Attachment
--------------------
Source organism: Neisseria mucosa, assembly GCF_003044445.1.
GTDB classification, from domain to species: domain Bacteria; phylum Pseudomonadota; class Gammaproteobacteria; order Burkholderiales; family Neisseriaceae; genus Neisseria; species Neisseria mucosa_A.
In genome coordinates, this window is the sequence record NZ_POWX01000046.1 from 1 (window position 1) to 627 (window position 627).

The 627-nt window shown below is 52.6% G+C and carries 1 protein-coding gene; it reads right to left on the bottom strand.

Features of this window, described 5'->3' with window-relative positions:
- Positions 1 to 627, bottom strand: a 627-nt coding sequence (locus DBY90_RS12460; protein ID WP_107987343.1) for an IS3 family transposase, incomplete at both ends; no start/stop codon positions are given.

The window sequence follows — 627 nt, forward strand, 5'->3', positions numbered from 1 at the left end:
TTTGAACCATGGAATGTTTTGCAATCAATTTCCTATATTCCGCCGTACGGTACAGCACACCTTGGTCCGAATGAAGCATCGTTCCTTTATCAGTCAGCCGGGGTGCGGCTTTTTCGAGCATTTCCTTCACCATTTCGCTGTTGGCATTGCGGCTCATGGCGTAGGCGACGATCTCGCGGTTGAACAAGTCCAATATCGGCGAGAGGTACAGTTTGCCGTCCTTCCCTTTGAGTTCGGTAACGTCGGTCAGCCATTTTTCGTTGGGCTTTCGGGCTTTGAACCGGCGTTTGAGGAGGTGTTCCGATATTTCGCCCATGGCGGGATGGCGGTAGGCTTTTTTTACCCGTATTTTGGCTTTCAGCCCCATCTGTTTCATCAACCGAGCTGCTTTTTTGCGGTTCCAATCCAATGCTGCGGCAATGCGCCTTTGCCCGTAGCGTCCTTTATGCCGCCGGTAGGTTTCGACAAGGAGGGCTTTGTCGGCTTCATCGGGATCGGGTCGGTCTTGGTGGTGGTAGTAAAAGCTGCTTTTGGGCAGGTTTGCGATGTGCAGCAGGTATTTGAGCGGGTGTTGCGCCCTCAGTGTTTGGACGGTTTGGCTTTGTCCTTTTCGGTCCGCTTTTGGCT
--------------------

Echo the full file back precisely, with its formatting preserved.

Source organism: Neisseria mucosa, assembly GCF_003044445.1.
GTDB classification, from domain to species: domain Bacteria; phylum Pseudomonadota; class Gammaproteobacteria; order Burkholderiales; family Neisseriaceae; genus Neisseria; species Neisseria mucosa_A.
In genome coordinates, this window is the sequence record NZ_POWX01000046.1 from 1 (window position 1) to 627 (window position 627).

The 627-nt window shown below is 52.6% G+C and carries 1 protein-coding gene; it reads right to left on the bottom strand.

Features of this window, described 5'->3' with window-relative positions:
- Positions 1 to 627, bottom strand: a 627-nt coding sequence (locus DBY90_RS12460; protein ID WP_107987343.1) for an IS3 family transposase, incomplete at both ends; no start/stop codon positions are given.

The window sequence follows — 627 nt, forward strand, 5'->3', positions numbered from 1 at the left end:
TTTGAACCATGGAATGTTTTGCAATCAATTTCCTATATTCCGCCGTACGGTACAGCACACCTTGGTCCGAATGAAGCATCGTTCCTTTATCAGTCAGCCGGGGTGCGGCTTTTTCGAGCATTTCCTTCACCATTTCGCTGTTGGCATTGCGGCTCATGGCGTAGGCGACGATCTCGCGGTTGAACAAGTCCAATATCGGCGAGAGGTACAGTTTGCCGTCCTTCCCTTTGAGTTCGGTAACGTCGGTCAGCCATTTTTCGTTGGGCTTTCGGGCTTTGAACCGGCGTTTGAGGAGGTGTTCCGATATTTCGCCCATGGCGGGATGGCGGTAGGCTTTTTTTACCCGTATTTTGGCTTTCAGCCCCATCTGTTTCATCAACCGAGCTGCTTTTTTGCGGTTCCAATCCAATGCTGCGGCAATGCGCCTTTGCCCGTAGCGTCCTTTATGCCGCCGGTAGGTTTCGACAAGGAGGGCTTTGTCGGCTTCATCGGGATCGGGTCGGTCTTGGTGGTGGTAGTAAAAGCTGCTTTTGGGCAGGTTTGCGATGTGCAGCAGGTATTTGAGCGGGTGTTGCGCCCTCAGTGTTTGGACGGTTTGGCTTTGTCCTTTTCGGTCCGCTTTTGGCT